- Associated Press - Friday, December 26, 2014

DALLAS (AP) - If they could grow and sell chilies and mustard greens, like they once did halfway around the world, Man Maya Rai and Amrita Sunuwar would feel good about having something to leave to their children and grandchildren “when the time comes.”

Maybe some of the proceeds could go to buy new clothes. Or help feed their families. And they’d have something more productive to do during the day than sit in their apartment.

The women, both in their 60s, grew food for their families and sold the surplus during the 20 years they lived in refugee camps in Nepal. Before that, they farmed in their native Bhutan. They became refugees when that small Himalayan kingdom deported hundreds of thousands of citizens of Nepali origin in the 1990s.

In 2011, a refugee resettlement program brought them to Dallas. Here, all they found was concrete.

Organizations that work with refugees have succeeded in opening a couple of community gardens, including one for Bhutanese refugees in Vickery Meadow. (It’s close to where Rai and Sunuwar live, but not close enough to be easy for them to get to.)

But overall, efforts to expand community gardens and raise more urban produce have struggled to take root in Dallas. In part, that’s because of restrictions that prevent gardens from selling what they grow and limits on the construction of structures for growing crops, according to The Dallas Morning News (http://bit.ly/1BaEr0w ).

That could change.

Earlier this month, the city’s Zoning Ordinance Committee, an advisory board appointed by the Plan Commission, began examining options for loosening restrictions on urban agriculture. And in November the Dallas City Council’s Economic Development Committee asked city staff to consider tweaks to a 2011 ordinance governing urban agriculture.

The ordinance was intended to increase production of fresh foods within the city, but staff members said it hasn’t done so because it’s too restrictive. The Economic Development Committee is expected to revisit the issue in January.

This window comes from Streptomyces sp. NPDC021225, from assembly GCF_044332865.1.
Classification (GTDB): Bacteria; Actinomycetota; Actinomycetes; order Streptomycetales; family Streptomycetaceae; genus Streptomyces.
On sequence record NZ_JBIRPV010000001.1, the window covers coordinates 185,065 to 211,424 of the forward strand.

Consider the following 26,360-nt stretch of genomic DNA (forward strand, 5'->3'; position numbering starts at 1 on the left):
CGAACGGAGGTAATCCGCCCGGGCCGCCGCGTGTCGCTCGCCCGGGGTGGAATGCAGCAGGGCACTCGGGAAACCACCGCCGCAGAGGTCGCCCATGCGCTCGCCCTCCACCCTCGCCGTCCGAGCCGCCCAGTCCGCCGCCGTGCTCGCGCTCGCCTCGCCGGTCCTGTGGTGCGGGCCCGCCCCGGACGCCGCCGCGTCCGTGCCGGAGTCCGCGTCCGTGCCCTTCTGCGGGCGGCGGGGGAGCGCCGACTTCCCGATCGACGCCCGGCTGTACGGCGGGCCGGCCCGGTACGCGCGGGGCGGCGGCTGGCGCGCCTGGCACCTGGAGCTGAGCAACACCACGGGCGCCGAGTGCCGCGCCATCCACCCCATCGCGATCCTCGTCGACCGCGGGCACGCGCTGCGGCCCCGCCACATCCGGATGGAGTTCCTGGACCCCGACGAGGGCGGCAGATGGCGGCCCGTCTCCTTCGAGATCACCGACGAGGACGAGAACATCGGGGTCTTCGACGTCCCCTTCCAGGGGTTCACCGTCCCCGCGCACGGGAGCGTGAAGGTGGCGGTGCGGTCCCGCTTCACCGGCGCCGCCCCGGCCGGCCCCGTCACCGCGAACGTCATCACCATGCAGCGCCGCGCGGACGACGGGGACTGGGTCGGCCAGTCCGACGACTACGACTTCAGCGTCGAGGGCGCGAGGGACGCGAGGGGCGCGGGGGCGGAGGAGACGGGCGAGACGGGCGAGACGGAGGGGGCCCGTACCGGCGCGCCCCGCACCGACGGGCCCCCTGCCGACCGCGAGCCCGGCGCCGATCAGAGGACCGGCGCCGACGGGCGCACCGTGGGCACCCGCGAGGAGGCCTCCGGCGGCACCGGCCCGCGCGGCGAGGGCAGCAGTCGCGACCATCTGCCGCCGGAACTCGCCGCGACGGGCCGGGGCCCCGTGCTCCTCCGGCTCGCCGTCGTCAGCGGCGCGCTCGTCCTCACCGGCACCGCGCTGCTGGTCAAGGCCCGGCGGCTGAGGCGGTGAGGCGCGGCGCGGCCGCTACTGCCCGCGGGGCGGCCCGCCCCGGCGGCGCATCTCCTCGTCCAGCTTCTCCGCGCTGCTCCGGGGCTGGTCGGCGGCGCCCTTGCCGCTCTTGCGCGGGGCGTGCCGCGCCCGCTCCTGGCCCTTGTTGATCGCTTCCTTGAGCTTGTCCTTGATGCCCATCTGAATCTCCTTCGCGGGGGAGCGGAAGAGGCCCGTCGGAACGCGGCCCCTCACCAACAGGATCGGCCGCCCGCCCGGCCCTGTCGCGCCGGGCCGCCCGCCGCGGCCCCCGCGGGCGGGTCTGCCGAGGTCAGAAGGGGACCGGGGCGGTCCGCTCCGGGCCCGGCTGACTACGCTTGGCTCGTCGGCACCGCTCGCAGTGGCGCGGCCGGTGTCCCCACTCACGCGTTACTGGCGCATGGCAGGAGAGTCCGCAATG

Any significant change would also require adjustments to the zoning of properties. Staff members have suggested to the Zoning Ordinance Committee that current rules prohibiting food sales, animal grazing and aquaculture, among other things, are a hindrance.

Committee members considered whether profits from food sales should only be allowed to cover garden expenses, as in Austin. But some members said part of the point was to encourage broader sales as a way to address “food deserts,” areas where stores selling fresh fruits and vegetables are scarce.

Some members suggested allowing sales only off-site, to keep gardens from becoming markets.

Other questions being kicked around: Should small-scale fish farming be allowed on urban farms, as it is in Chicago and Minneapolis? Or should raising fish be a separate use category in business districts, as it is in Detroit and Seattle?

What about chickens, currently allowed in backyards but not community gardens?

Kevin Lefebvre, the city’s sustainability coordinator, emphasized that community groups growing and selling their products would not be operating huge markets or reaping vast profits.

“The volume they would have to produce as a community garden is limited by the size,” he said. “There’s almost a natural barrier.”

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Information from: The Dallas Morning News, http://www.dallasnews.com

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